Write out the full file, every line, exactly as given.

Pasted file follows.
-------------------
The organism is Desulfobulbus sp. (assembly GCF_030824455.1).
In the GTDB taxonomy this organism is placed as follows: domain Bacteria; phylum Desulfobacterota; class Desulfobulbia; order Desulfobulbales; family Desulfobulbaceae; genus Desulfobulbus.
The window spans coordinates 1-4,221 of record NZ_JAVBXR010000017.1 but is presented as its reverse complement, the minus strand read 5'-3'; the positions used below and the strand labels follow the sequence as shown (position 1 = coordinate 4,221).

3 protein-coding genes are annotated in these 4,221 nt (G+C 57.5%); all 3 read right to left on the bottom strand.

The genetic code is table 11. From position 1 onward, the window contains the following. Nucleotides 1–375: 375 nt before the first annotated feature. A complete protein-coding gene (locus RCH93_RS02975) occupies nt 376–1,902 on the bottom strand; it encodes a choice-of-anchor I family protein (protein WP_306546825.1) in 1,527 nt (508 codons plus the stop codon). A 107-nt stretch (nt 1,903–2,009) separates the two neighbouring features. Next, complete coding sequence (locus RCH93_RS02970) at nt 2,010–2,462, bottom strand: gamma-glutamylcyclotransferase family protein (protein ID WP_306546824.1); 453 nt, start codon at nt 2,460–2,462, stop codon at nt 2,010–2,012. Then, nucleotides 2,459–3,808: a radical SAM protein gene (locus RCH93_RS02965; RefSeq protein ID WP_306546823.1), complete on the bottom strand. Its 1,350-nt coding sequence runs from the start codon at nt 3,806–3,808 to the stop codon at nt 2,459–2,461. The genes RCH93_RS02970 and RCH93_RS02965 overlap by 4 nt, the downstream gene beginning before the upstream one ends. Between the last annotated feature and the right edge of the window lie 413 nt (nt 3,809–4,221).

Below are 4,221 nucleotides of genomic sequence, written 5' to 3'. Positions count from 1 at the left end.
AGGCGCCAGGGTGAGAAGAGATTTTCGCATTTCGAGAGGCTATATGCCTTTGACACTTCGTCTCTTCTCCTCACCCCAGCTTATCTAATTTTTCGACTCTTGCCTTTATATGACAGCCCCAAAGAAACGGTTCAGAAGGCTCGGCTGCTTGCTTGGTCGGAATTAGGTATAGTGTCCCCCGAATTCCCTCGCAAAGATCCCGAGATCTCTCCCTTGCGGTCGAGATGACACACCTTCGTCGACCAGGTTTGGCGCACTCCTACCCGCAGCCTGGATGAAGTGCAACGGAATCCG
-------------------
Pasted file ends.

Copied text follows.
The organism is Desulfobulbus sp. (assembly GCF_030824455.1).
In the GTDB taxonomy this organism is placed as follows: domain Bacteria; phylum Desulfobacterota; class Desulfobulbia; order Desulfobulbales; family Desulfobulbaceae; genus Desulfobulbus.
The window spans coordinates 1-4,221 of record NZ_JAVBXR010000017.1 but is presented as its reverse complement, the minus strand read 5'-3'; the positions used below and the strand labels follow the sequence as shown (position 1 = coordinate 4,221).

3 protein-coding genes are annotated in these 4,221 nt (G+C 57.5%); all 3 read right to left on the bottom strand.

The genetic code is table 11. From position 1 onward, the window contains the following. Nucleotides 1–375: 375 nt before the first annotated feature. A complete protein-coding gene (locus RCH93_RS02975) occupies nt 376–1,902 on the bottom strand; it encodes a choice-of-anchor I family protein (protein WP_306546825.1) in 1,527 nt (508 codons plus the stop codon). A 107-nt stretch (nt 1,903–2,009) separates the two neighbouring features. Next, complete coding sequence (locus RCH93_RS02970) at nt 2,010–2,462, bottom strand: gamma-glutamylcyclotransferase family protein (protein ID WP_306546824.1); 453 nt, start codon at nt 2,460–2,462, stop codon at nt 2,010–2,012. Then, nucleotides 2,459–3,808: a radical SAM protein gene (locus RCH93_RS02965; RefSeq protein ID WP_306546823.1), complete on the bottom strand. Its 1,350-nt coding sequence runs from the start codon at nt 3,806–3,808 to the stop codon at nt 2,459–2,461. The genes RCH93_RS02970 and RCH93_RS02965 overlap by 4 nt, the downstream gene beginning before the upstream one ends. Between the last annotated feature and the right edge of the window lie 413 nt (nt 3,809–4,221).

Below are 4,221 nucleotides of genomic sequence, written 5' to 3'. Positions count from 1 at the left end.
AGGCGCCAGGGTGAGAAGAGATTTTCGCATTTCGAGAGGCTATATGCCTTTGACACTTCGTCTCTTCTCCTCACCCCAGCTTATCTAATTTTTCGACTCTTGCCTTTATATGACAGCCCCAAAGAAACGGTTCAGAAGGCTCGGCTGCTTGCTTGGTCGGAATTAGGTATAGTGTCCCCCGAATTCCCTCGCAAAGATCCCGAGATCTCTCCCTTGCGGTCGAGATGACACACCTTCGTCGACCAGGTTTGGCGCACTCCTACCCGCAGCCTGGATGAAGTGCAACGGAATCCG